Atoms at surfaces have fewer neighbours than atoms in the bulk (typically 9 vs 12) and consequently they have “unsaturated” chemical bonds. Atoms at surface steps (see Figure 125) have even more “dangling” bonds (seven neighbours only) and due to this, they might be key actors in surface chemical reactions in catalysis.

This simple idea was proposed in 1925 and since that time it has been investigated extensively. Atoms at steps have been found to dissociate molecules such as N2, CO or molecules with C-C bonds; in most cases this has been determined using ultra-high vacuum techniques. However, chemical reactions are more complicated than the adsorption and dissociation process and many studies have set out to question the simple picture of “more step atoms implies more reactivity”. This was the case for several reports dealing with CO oxidation to CO2.

Side view of the 977 surface showing step and terrace atoms

Fig. 125: a) Side view of the 977 surface showing step and terrace atoms. b) A portion of reciprocal space diffraction pattern. The diffuse CTR lines arise from the monoatomic steps and the {111} diffuse inclined line from (111) microfacets.

We investigated the oxidation of CO at beamline ID03 using a single crystal surface of platinum as the catalyst. This crystal has a periodical array of steps (see Figure 125), which generates specific diffraction features.

Figure 125b shows a portion of the diffracted intensity. The diffuse lines at H = 16 and 18 designated as CTR (crystal truncation rod) arise from the step array, whereas the intense peaks (red colour) arise from the diffraction of bulk atoms, of no interest here. The diffuse lines marked {111} indicate that the crystal surface also has regions with (111) symmetry, therefore not all areas are stepped as depicted in the figure. Regions with (111) symmetry occur because the 977 surface is not very stable and in some places the steps bunch together generating (111) microfacets.

By measuring the intensities of the CTR and of the {111} diffuse lines, we were able to monitor the evolution of the concentration of steps at the surface during the reaction.

We used a specially designed reactor [1] that allows the diffracted intensities and the reaction product to be measured simultaneously while the reaction 2CO + O2 = 2CO2 was occurring. The proportion of the reactants was measured with the experimental variable R = PCO / PO2, the ratio of the partial pressures. R = 2 corresponds to the stoichiometric proportion and R < 2, R > 2 to oxygen rich or oxygen deficient proportions. The total pressure PCO + PCO2 = 200 mbar and the reaction temperature was around 490°C. The amount of CO2 produced was monitored with a gas spectrometer.

We found that, at a given temperature, the production of CO2 was maximum for R = 2 and that the maximum reactivity was associated with a maximum density of steps. Values of R other than 2 resulted in lower CO2 production and fewer steps in the Pt surface. Some of these observations are presented in Figure 126.

Temporal variation of the proportion of the reactants and the corresponding changes in reciprocal space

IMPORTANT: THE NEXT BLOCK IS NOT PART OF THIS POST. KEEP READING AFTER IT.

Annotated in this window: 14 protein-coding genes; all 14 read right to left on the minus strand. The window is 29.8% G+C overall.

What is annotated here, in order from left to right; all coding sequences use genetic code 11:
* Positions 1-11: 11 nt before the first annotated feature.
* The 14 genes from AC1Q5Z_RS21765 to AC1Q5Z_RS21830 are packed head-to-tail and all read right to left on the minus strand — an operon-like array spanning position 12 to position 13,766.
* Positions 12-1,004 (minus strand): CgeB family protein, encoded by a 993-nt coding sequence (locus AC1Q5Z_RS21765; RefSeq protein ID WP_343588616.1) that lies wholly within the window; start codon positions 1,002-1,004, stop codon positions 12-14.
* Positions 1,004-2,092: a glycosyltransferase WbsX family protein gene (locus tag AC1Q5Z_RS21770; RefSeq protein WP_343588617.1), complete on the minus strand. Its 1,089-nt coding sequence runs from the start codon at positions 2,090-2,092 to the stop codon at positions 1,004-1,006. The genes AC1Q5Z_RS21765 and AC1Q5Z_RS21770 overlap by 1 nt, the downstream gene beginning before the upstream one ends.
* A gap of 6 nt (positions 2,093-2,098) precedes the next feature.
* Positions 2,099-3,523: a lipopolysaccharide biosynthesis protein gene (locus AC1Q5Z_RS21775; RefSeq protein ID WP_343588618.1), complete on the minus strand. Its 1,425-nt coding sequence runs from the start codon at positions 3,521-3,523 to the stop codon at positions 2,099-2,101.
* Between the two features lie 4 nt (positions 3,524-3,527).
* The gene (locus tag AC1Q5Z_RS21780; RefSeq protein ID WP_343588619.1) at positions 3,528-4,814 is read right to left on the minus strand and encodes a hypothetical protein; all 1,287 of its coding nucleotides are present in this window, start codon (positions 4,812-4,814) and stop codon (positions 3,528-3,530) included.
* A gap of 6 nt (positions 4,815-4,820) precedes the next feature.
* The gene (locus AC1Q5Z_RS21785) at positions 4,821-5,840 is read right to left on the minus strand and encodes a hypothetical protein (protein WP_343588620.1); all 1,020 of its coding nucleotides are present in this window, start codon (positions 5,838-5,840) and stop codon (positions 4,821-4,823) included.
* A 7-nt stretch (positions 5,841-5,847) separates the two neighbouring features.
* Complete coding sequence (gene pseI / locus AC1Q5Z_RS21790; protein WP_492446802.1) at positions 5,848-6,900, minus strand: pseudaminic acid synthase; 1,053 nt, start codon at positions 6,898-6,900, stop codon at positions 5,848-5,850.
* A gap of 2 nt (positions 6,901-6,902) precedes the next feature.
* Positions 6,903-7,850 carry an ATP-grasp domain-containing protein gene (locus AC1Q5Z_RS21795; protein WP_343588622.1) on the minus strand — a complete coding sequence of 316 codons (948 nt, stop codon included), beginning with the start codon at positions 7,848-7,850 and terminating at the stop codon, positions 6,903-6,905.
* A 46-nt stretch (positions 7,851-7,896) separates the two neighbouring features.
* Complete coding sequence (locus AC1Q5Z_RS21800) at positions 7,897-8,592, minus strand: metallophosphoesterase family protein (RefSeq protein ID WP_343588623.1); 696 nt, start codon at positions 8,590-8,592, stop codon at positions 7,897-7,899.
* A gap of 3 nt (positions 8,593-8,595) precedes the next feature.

Fig. 126: Temporal variation of the proportion of the reactants (upper panel) and the corresponding changes in reciprocal space (lower panel). The intensity at H = –23 arises from steps and that at ~ –22.7 from (111) microfacets. At the start of the experiment (R = 2, stoichiometric mixture), the intensity from the monoatomic steps is pronounced (red indicates high intensity) and it fades out when the gas mixture is made CO rich, while the intensity from the facets that was initially low (green) clearly develops. When the gas mixture is set back to the stoichiometric proportion (near t = 5000 s), the intensity from the steps increases again (yellow segment), while that of the facets strongly decreases. Subsequent change to an oxygen rich mixture (t ≅ 10,000 s) results again in a decrease in the intensity from the steps in favour of the facets. Finally, the intensity from the steps reappears when the gas mixture is returned to the stoichiometric value.

These results illustrate that the morphology of the catalyst changes with the reaction conditions. When the reactivity is high, the number of steps is also high, whereas when the reactivity is low, the number of steps decreases and the proportion of (111) microfacets increases. The catalyst is not a passive spectator of the reaction, rather the contrary, it transforms itself to optimise the reaction rate by increasing its proportion of step atoms. Thus, the atoms at the steps do appear to be a key ingredient for a high reaction rate.


Principal publication and authors
O. Balmes (a), G. Prevot (b),  X. Torrelles (c), E. Lundgren (d) and  S. Ferrer (c,e), Journal of Catalysis 309, 33–37 (2014).
(a) ESRF
(b) Institut des NanoSciences de Paris, UMR CNRS 7588, Université Pierre et Marie Curie-Paris 6 (France)
(c) Institut de Ciència de Materials, CSIC, Bellaterra (Spain)
(d) Department of Synchrotron Radiation Research, Institute of Physics, Lund University (Sweden)
(e) ALBA Light Source, Cerdanyola del Valles (Spain)

[1] R. van Rijn et al., Rev, Sci. Instrum. 81, 014101 (2010).